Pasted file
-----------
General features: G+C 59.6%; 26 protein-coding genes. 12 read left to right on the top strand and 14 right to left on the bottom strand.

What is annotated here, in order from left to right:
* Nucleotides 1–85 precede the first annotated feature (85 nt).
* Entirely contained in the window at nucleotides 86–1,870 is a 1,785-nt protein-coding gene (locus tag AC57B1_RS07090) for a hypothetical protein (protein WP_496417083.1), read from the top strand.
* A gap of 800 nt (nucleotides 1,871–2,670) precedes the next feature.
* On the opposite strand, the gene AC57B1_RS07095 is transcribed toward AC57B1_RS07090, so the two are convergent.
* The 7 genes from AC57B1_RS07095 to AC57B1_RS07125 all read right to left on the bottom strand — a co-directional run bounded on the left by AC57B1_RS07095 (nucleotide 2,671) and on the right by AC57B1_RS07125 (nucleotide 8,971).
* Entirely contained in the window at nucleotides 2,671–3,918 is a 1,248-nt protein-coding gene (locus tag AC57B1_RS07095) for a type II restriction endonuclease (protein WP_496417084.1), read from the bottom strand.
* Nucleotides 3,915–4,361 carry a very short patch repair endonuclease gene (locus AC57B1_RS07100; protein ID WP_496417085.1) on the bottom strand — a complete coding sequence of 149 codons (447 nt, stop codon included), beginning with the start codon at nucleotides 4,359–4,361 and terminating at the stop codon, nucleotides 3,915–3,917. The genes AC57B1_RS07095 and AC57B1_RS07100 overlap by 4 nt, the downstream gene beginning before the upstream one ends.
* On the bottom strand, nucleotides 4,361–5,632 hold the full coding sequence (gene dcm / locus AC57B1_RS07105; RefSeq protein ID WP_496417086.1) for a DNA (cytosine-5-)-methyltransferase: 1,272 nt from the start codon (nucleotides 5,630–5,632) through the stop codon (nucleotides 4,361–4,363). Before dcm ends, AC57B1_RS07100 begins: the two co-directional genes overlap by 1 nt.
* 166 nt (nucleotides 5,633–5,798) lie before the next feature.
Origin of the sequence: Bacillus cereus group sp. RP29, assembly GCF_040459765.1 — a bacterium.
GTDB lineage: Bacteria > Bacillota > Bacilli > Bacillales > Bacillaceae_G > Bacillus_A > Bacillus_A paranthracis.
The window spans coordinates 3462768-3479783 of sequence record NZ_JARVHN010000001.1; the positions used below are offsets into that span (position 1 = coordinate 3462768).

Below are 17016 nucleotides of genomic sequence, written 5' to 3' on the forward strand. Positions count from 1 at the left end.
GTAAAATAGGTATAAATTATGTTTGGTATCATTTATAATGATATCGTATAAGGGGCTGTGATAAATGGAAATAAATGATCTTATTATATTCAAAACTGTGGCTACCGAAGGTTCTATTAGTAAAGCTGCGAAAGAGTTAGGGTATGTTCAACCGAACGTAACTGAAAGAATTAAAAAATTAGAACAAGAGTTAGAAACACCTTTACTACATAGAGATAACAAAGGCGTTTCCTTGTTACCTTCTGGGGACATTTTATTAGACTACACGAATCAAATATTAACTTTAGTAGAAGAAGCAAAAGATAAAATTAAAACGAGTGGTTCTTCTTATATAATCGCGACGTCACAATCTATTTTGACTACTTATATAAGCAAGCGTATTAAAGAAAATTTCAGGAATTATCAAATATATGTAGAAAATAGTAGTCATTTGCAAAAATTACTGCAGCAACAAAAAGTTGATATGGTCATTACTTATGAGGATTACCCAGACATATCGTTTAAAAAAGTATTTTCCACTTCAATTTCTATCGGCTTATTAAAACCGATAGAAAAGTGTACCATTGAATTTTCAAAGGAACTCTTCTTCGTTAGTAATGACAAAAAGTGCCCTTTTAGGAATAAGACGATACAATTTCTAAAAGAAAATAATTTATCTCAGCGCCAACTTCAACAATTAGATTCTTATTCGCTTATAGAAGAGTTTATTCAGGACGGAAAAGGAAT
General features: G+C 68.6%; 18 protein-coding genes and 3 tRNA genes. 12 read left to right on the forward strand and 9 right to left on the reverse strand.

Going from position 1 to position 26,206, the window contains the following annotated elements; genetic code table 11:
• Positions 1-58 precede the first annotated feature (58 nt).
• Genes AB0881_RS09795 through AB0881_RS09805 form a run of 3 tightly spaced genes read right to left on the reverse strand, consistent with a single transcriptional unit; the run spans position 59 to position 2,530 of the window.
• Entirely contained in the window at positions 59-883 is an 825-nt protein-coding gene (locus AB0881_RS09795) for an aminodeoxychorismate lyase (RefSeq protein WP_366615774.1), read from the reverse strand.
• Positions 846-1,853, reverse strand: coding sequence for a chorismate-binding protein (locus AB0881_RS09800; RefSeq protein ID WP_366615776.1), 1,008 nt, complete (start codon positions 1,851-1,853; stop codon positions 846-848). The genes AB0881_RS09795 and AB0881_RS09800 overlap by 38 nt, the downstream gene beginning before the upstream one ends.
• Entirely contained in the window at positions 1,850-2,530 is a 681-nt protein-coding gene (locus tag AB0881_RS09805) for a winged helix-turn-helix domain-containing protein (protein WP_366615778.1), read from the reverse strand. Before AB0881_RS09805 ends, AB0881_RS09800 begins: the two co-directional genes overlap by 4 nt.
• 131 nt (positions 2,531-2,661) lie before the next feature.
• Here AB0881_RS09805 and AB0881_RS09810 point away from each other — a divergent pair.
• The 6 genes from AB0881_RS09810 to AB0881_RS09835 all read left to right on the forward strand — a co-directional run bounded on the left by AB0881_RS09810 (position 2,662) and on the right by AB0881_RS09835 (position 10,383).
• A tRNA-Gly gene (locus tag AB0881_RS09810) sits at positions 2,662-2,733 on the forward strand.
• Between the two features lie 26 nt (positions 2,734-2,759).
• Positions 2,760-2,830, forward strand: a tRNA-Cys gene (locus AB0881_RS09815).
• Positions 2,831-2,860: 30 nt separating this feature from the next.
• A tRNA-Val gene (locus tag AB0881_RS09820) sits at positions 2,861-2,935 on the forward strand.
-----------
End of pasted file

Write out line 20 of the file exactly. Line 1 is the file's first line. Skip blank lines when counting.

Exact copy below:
• Genes AB0881_RS09795 through AB0881_RS09805 form a run of 3 tightly spaced genes read right to left on the reverse strand, consistent with a single transcriptional unit; the run spans position 59 to position 2,530 of the window.